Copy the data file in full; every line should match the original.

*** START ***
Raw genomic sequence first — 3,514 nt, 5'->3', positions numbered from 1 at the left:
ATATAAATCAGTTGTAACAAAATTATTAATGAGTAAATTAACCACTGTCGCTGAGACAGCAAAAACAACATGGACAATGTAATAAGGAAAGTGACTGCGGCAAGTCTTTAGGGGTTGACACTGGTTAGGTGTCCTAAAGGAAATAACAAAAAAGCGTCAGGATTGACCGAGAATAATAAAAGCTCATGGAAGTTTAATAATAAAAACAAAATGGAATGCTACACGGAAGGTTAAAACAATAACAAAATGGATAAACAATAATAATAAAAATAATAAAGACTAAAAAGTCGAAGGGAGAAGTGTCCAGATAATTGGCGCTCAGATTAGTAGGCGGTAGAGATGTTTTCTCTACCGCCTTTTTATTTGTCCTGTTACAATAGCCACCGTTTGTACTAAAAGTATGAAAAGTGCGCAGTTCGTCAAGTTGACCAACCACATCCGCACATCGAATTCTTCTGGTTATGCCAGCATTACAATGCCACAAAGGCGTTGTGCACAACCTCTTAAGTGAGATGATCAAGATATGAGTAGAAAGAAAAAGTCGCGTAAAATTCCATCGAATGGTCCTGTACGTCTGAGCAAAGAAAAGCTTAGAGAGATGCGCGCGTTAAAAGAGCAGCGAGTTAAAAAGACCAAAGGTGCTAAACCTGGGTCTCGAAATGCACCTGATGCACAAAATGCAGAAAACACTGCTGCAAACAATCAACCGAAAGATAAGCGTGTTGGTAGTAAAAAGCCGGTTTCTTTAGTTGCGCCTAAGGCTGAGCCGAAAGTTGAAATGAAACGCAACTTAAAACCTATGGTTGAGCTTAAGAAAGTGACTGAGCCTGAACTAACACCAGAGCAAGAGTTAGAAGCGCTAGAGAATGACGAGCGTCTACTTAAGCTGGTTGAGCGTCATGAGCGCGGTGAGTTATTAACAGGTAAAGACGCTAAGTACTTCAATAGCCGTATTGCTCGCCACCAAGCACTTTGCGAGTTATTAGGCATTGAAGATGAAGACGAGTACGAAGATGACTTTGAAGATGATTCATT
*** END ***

Raw genomic sequence first — 3,514 nt, 5'->3', positions numbered from 1 at the left:
ATATAAATCAGTTGTAACAAAATTATTAATGAGTAAATTAACCACTGTCGCTGAGACAGCAAAAACAACATGGACAATGTAATAAGGAAAGTGACTGCGGCAAGTCTTTAGGGGTTGACACTGGTTAGGTGTCCTAAAGGAAATAACAAAAAAGCGTCAGGATTGACCGAGAATAATAAAAGCTCATGGAAGTTTAATAATAAAAACAAAATGGAATGCTACACGGAAGGTTAAAACAATAACAAAATGGATAAACAATAATAATAAAAATAATAAAGACTAAAAAGTCGAAGGGAGAAGTGTCCAGATAATTGGCGCTCAGATTAGTAGGCGGTAGAGATGTTTTCTCTACCGCCTTTTTATTTGTCCTGTTACAATAGCCACCGTTTGTACTAAAAGTATGAAAAGTGCGCAGTTCGTCAAGTTGACCAACCACATCCGCACATCGAATTCTTCTGGTTATGCCAGCATTACAATGCCACAAAGGCGTTGTGCACAACCTCTTAAGTGAGATGATCAAGATATGAGTAGAAAGAAAAAGTCGCGTAAAATTCCATCGAATGGTCCTGTACGTCTGAGCAAAGAAAAGCTTAGAGAGATGCGCGCGTTAAAAGAGCAGCGAGTTAAAAAGACCAAAGGTGCTAAACCTGGGTCTCGAAATGCACCTGATGCACAAAATGCAGAAAACACTGCTGCAAACAATCAACCGAAAGATAAGCGTGTTGGTAGTAAAAAGCCGGTTTCTTTAGTTGCGCCTAAGGCTGAGCCGAAAGTTGAAATGAAACGCAACTTAAAACCTATGGTTGAGCTTAAGAAAGTGACTGAGCCTGAACTAACACCAGAGCAAGAGTTAGAAGCGCTAGAGAATGACGAGCGTCTACTTAAGCTGGTTGAGCGTCATGAGCGCGGTGAGTTATTAACAGGTAAAGACGCTAAGTACTTCAATAGCCGTATTGCTCGCCACCAAGCACTTTGCGAGTTATTAGGCATTGAAGATGAAGACGAGTACGAAGATGACTTTGAAGATGATTCATT